Former Finance Minister Nelson Barbosa said the enactment of supplementary credit decrees has followed the same protocol for over ten years. Barbosa made the statement in his testimony Saturday (Aug. 27) as a defense witness in suspended President Dilma Rousseff's impeachment trial.
In the first hour of hearings at the Senate, Barbosa added that decrees are penned by “experienced public officials” and bring more freedom to the administration of funds when budget is limited.
Barbosa noted that 32 such transactions were carried out in 2009, all of which fully approved by the Federal Court of Accounts (TCU).
The presence of Barbosa as a witness is linked to one of the allegations in the motion calling for Rousseff's ouster. The suspended president is accused of enacting supplementary budget decrees without congressional permission.
Also held against her are delayed payouts to public banks in charge of government initiatives, like special credit for farmers, or the Bolsa Família conditional cash transfer program, which forced banks to use their own resources for funding. The money the government refrained from transferring is still taken into account, which masks—so Rousseff's opponents claim—the real predicament engulfing the budget. This strategy became known as “fiscal backpedaling.”
Pro-impeachment senators insist that the moves aggravated the economic crisis facing the country. The onetime minister said that the crisis is associated with a number of internal and external factors. For instance, he mentioned the adjustment of prices previously subsidized by the government, a decline in commodity prices, oil included, the adjustment in administered prices (water, electricity), cuts in spending and Congress itself, which was brought to a standstill as anti-government lawmakers refused to pass bills from the Executive branch and set to backing legislation which would lead to raising public expenditures even further.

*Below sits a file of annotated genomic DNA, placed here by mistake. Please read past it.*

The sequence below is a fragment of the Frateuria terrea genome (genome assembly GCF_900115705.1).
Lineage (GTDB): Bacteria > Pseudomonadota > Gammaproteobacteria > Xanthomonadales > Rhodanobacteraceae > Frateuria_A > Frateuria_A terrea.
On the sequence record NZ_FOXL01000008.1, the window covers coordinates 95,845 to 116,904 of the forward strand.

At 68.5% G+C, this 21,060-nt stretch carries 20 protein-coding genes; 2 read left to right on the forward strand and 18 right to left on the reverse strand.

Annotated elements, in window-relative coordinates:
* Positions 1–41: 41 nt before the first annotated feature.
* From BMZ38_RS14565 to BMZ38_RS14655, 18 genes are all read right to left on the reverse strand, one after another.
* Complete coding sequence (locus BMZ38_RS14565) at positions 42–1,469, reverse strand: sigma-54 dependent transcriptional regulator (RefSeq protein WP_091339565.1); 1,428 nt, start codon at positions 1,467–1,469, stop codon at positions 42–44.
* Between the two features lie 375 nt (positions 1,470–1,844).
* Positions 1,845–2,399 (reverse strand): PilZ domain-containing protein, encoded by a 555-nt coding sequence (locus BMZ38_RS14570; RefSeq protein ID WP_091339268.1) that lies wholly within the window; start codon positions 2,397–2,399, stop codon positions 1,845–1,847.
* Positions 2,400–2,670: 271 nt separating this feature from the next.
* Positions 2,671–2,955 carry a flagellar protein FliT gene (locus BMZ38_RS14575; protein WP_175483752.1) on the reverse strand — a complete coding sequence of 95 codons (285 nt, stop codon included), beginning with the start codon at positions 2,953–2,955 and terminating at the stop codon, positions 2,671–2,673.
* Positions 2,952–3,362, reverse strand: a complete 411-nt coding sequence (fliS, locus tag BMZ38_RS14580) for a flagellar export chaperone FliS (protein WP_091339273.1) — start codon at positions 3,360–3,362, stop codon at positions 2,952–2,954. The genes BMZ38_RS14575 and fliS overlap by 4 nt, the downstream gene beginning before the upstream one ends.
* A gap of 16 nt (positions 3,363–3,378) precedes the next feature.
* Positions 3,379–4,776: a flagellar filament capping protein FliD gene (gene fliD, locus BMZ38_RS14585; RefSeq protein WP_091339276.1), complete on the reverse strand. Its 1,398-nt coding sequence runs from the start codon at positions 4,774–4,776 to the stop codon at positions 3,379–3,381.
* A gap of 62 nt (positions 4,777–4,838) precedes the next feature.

Barbosa went on to argue that, had revenues not plunged so sharply due to lack of growth, the crisis “wouldn't have happened.”
Also to be heard today is Ricardo Lodi Ribeiro, Law Professor at the State University of Rio de Janeiro (UERJ), with whom Supreme Court Chief Justice Ricardo Lewandowski, who presides over the trial at the Senate, brings the hearings to an end.
The trial will be resumed Monday (29), with the presence of Rousseff herself. In addition to presenting her defense before the 81 senators, the suspended president will answer questions from the lawmakers.
Translated by Fabrício Ferreira
Fonte: Impeachment: Former minister restates Rousseff's acts were legal